All things pass, and it feels like the time of the blog has in some sense passed too. Who has time to write, when you can pump out status updates which let your friends and family know exactly what you’re thinking and doing at any moment? And why bother to think through what you’re going to say and express in in a few hundred words, when really all anyone cares about is the pithy headline, the punchy hook. “This blog is 12 years old. The reason it’s still here will surprise you.”

Keeping writing a blog is hard work, and takes commitment, and it’s very easy to drift out of that commitment. One of the reasons that I decided to start trying to write 500 words a day is because I believed that making this kind of commitment was good for me. But it was also an attempt to avoid pouring too much of a my energy into things like Twitter, Facebook, and other social networks which – while fun, and generally positive – don’t feel like they have the permanence of my own space. This blog is older than Facebook, and I like that.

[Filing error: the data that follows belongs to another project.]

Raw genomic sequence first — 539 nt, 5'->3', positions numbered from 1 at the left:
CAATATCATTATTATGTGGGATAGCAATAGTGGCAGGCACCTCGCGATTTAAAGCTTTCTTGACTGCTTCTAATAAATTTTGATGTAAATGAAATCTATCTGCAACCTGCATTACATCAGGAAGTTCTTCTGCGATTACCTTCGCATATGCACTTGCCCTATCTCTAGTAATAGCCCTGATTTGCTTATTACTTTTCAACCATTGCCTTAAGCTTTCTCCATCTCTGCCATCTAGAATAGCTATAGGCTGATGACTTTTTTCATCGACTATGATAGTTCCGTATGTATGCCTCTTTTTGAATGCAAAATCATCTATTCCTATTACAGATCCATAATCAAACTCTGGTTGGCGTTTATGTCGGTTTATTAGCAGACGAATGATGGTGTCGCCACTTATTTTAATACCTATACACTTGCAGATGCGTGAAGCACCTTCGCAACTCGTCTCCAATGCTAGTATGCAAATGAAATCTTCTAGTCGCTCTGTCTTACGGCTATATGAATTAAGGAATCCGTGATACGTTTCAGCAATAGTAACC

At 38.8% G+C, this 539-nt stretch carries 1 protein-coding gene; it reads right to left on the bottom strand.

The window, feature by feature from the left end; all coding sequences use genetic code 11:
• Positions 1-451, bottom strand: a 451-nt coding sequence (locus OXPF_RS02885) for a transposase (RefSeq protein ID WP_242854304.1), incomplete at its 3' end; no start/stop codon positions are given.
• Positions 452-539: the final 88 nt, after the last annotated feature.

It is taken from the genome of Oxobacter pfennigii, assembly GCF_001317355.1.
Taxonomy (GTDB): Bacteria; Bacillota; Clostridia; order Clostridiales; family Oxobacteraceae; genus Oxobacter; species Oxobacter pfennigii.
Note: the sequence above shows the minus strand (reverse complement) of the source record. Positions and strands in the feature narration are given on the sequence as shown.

What exactly does it mean for Apple to be a “growth” company?

One of the most consistent questions asked about Apple at the moment is whether it will ever be a “growth” company again. And, of course, the answer you’ll see is usually “no”.

I disagree. There’s nothing in the present state of Apple and its core businesses which indicates it won’t continue to be a growth company. In fact, it has grown all the way through Tim Cook’s leadership.